What’s that in her ear?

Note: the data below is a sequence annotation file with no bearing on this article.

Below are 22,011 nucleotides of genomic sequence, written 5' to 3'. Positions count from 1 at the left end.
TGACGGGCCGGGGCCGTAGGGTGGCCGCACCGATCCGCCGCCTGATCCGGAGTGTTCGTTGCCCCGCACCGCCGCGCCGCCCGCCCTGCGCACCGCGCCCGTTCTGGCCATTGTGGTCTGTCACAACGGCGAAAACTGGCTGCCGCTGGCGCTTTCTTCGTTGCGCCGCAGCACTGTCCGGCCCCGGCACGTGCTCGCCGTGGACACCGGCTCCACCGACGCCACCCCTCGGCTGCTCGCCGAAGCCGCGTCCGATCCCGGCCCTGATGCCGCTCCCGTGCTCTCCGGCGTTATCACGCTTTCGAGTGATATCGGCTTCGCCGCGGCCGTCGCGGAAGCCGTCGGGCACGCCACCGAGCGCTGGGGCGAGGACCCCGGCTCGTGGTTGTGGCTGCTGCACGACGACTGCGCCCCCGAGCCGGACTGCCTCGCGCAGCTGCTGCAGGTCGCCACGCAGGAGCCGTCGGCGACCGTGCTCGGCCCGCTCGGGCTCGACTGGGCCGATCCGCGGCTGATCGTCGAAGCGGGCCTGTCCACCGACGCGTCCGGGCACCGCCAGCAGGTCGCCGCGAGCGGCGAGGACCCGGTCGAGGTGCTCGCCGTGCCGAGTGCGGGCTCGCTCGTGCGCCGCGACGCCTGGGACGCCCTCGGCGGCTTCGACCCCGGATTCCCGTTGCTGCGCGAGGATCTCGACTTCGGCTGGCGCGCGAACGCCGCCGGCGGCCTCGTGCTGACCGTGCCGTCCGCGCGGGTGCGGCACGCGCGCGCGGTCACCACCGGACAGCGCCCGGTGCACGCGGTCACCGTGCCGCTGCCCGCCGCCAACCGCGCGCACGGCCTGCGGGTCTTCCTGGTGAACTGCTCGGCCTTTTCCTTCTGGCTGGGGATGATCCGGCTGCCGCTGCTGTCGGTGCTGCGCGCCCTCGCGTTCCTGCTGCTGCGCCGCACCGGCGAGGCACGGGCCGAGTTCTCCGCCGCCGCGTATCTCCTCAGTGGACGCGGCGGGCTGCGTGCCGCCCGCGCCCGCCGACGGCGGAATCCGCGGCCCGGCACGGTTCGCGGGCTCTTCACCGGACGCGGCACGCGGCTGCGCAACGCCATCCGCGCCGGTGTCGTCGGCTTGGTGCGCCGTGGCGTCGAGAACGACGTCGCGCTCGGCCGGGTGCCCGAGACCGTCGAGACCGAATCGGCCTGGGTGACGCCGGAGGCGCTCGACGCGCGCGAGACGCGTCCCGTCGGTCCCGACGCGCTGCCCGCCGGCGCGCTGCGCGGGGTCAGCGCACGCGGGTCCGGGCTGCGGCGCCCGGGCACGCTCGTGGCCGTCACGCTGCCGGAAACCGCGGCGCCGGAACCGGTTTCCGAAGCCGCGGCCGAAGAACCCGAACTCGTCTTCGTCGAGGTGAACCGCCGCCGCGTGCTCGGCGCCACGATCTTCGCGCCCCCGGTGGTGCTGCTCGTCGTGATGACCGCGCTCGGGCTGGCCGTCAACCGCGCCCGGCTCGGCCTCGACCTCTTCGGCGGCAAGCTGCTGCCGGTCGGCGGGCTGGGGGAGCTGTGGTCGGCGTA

Bella loves to walk with me to pick up our kids from school. On the rare days we’re running ahead of schedule, we sometimes walk to school as well. She is just over 60 lbs and is the same height as some of the smaller children in our neighborhood. Thankfully, Bella is gentle, softly touching her nose to cheeks and giving tiny affectionate licks to those brave souls willing to pet her. I’ve learned to be ready for the inevitable question asked whenever someone rubs her ears. In some form or another, there are queries about her ear tattoos. Understandably, it can be jarring. There is never a day that I’m not reminded of Bella’s life before we brought her home. Even a simple snooze on the couch, like above, is tinged with the physical evidence of her previous career as a canine track star. Like fingerprints are to humans, tattoos are unique to each racing greyhound, providing their National Greyhound Association identification numbers at a glance. In Bella’s left ear, you’ll find her litter’s registration number. Her birthday and her birth order within her litter are in her right ear. Fingerprints occur naturally, but these distinctive markings do not. They embody something I can’t quite articulate. Bella loves to run. I’ve even seen recordings of her on the track, and she is ecstatic. It isn’t automatically correct to assume that she and her siblings were unhappy or mistreated. On the other hand, it would be false to suggest that no harm was done. Any person who has gotten a tattoo knows it’s not like eating cotton candy at the fair. There are countless stories of animals being injured in sport. We destroy humans for sport as well. Some animals are content and satisfied, nourished and loved. Others are used, neglected, and abused. The same can be said for human athletes. Bella’s tattoos represent a truth about the world, for me at least. When money may be gained or lost, the lines separating right and wrong are blurred. If greyhound racing didn’t exist, I might not be currently hearing snoring from an oddly elegant dog taking up my couch, so I’m grateful it does exist. If greyhound racing didn’t exist, that same leggy paladin might have ears with no scars and a family since she was a puppy, and I wish it was gone. Sometimes, I carefully cover her ears with a blanket because the dissonance is too much.

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